Benchmarking the farm every January is a worthwhile exercise, as it charts the progress of a business and highlights the costs of farming.

Benchmarking - or a profit monitor - can be produced through a farm advisory service and breaks down the cost of keeping costs of producing 1kg of beef on farm.

This info is extremely helpful should there be investment plans in 2024 that will require bank borrowings. Outlined is the information required to benchmark the farm each year.

1. Stock inventory

How many cattle were on farm at the start and finish of 2023?

Split animals into breeding cows, replacement heifers, calves, weanlings and stores. These figures can be worked out manually or by using a herd list through the Department of Agriculture.

2. Cattle sales and purchases

Tally up the number of cattle sold and purchased in 2023, along with the income generated and money spent.

Tally up sale weights and purchase weights to get an average price per kilo.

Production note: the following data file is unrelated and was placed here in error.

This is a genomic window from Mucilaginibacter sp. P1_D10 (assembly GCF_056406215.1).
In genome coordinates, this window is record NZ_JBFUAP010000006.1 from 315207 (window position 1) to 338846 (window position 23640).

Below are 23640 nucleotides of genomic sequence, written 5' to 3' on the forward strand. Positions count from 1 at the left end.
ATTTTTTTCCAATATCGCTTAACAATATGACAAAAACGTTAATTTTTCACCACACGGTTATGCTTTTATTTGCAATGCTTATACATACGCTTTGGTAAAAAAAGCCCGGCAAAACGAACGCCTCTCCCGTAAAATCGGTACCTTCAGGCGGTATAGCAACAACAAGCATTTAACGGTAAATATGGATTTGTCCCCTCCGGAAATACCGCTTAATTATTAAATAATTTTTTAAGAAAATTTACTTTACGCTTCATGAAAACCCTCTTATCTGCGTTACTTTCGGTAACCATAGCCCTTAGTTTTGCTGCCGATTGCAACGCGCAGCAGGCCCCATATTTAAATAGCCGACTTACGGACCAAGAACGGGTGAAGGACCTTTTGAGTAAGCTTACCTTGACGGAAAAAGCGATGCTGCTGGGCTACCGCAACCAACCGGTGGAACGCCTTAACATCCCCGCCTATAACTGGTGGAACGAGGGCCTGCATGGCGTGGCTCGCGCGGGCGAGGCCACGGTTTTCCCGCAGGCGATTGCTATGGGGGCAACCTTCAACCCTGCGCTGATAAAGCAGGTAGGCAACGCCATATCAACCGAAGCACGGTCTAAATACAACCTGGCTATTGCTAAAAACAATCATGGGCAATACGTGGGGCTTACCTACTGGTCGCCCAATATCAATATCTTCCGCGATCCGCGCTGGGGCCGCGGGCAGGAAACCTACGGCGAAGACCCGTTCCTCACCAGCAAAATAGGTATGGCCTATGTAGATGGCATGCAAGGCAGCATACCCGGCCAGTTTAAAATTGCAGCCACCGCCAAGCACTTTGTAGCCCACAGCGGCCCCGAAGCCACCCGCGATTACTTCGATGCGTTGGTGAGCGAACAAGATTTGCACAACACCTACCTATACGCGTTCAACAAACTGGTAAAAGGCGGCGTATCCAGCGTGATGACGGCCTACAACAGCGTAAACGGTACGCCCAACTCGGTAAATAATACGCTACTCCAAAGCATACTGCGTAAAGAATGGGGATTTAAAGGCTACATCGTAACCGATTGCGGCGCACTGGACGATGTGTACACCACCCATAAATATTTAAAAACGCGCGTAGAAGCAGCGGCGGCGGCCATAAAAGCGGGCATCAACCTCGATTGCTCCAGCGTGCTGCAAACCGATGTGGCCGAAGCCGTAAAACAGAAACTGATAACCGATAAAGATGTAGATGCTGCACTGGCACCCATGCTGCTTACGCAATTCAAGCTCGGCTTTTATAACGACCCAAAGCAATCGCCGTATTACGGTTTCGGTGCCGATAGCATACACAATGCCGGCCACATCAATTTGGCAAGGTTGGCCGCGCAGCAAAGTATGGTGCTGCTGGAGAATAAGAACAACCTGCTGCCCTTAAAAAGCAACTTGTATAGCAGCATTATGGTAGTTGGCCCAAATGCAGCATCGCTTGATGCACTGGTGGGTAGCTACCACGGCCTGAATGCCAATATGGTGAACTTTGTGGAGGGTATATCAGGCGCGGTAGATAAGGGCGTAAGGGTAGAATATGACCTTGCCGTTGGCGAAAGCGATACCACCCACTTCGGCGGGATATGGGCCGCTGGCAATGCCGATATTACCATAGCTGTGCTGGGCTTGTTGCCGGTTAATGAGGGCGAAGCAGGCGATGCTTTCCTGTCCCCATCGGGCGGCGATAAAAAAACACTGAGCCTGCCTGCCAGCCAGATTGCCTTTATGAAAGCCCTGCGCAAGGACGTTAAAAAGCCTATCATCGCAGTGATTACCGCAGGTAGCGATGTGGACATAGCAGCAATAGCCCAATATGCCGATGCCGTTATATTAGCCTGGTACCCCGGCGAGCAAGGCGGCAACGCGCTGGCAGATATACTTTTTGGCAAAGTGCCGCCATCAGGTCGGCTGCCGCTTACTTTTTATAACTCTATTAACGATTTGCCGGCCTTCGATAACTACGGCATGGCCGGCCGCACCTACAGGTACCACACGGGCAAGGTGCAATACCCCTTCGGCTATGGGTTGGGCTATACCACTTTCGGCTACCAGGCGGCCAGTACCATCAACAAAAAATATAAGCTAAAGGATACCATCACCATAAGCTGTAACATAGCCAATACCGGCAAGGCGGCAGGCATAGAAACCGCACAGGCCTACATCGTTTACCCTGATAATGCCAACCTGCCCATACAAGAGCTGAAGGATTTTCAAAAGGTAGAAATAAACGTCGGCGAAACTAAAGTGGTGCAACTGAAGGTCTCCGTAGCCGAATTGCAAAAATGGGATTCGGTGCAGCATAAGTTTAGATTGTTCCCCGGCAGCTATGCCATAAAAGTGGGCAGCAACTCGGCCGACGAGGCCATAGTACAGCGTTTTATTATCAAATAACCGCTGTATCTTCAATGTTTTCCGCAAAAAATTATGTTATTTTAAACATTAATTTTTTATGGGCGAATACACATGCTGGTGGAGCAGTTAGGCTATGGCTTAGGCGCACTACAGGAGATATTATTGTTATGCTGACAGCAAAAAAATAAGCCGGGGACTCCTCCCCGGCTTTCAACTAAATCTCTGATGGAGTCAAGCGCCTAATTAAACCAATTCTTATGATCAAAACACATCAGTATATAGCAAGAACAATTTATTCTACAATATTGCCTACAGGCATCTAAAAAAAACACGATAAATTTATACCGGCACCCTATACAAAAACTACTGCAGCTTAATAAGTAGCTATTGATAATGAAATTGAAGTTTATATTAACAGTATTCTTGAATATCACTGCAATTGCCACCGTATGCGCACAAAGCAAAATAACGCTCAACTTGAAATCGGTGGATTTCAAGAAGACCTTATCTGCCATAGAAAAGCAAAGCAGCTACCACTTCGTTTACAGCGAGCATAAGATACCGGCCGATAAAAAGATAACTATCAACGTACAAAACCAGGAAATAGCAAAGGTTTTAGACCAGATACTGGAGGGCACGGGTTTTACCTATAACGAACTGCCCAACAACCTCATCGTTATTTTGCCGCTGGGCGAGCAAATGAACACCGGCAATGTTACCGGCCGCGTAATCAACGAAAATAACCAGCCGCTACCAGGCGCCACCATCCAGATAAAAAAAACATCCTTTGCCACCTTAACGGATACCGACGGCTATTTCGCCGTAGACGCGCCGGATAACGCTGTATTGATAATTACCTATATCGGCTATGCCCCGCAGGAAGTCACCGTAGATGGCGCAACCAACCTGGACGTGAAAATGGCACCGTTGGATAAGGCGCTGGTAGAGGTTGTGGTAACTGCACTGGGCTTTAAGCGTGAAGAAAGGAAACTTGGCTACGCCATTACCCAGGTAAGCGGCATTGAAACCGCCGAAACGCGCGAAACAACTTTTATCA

3. Variable costs

Variable costs are the inputs that change from month to month or year to year and are linked to the size of farming enterprise, such as fertiliser, meal, vet and animal health costs, AI fees, etc.

When it comes to tallying up things such as fertiliser or meal, again it is worthwhile making a note of the tonnage used every year.

This will give a handle on kilos fed per animal, average price per tonne and whether or not the physical quantity is increasing or decreasing.

4. Fixed costs

Fixed costs are expenses the farm has each year, regardless of how many cattle are owned or type of farming enterprise.

They include things such as electricity, machinery operating costs and repairs, building repairs, insurance and any repayments on bank loans.

5. Direct payments

Direct payments such as BPS, SCEP or any environmental payments, will also need to be factored into the benchmarking exercise.

But, ideally, keep these payments as a separate category, making it possible to see how much money the farm made or lost before such payments.

When all sales and purchases are accounted for, the balance will give a net margin for the farm. This can be expressed as a single monetary value or divided across the number of cows or hectares farmed.

Read more

Claas gives a glimpse into its futuristic cabs

Exclusive: weanling bull prices surge by €120/head